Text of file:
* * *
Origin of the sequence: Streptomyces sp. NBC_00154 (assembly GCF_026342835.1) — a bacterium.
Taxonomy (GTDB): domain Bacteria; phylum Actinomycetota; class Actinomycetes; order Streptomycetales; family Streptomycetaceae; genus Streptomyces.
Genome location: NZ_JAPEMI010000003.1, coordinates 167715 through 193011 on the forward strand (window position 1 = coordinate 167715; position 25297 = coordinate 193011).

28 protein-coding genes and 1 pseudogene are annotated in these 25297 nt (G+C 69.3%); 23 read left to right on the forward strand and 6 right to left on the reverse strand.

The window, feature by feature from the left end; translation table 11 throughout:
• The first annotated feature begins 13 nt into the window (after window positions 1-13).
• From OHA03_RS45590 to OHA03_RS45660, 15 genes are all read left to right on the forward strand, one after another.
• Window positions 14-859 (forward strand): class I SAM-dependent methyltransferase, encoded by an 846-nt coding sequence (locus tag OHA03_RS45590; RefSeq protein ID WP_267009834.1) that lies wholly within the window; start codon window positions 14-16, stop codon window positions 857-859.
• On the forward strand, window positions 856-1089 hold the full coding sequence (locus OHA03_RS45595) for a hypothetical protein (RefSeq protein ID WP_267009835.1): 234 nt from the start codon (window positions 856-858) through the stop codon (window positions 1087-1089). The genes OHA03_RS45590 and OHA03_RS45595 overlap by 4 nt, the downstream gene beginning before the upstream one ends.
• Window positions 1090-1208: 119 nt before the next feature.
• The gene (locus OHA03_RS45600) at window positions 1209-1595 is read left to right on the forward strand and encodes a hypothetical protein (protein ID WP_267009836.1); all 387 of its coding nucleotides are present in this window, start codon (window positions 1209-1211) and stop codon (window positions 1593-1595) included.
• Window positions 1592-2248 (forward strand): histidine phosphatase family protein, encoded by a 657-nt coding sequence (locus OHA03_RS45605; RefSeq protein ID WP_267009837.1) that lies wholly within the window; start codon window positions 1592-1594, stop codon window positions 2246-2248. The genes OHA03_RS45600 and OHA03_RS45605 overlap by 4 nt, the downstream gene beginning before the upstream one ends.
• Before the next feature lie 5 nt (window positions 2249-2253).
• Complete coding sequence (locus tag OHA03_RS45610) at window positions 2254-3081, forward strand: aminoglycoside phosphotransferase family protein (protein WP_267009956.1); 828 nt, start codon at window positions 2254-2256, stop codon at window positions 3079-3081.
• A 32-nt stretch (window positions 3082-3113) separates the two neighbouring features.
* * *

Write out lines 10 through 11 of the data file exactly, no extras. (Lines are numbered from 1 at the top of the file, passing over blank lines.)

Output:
• Window positions 1090-1208: 119 nt before the next feature.
• The gene (locus OHA03_RS45600) at window positions 1209-1595 is read left to right on the forward strand and encodes a hypothetical protein (protein ID WP_267009836.1); all 387 of its coding nucleotides are present in this window, start codon (window positions 1209-1211) and stop codon (window positions 1593-1595) included.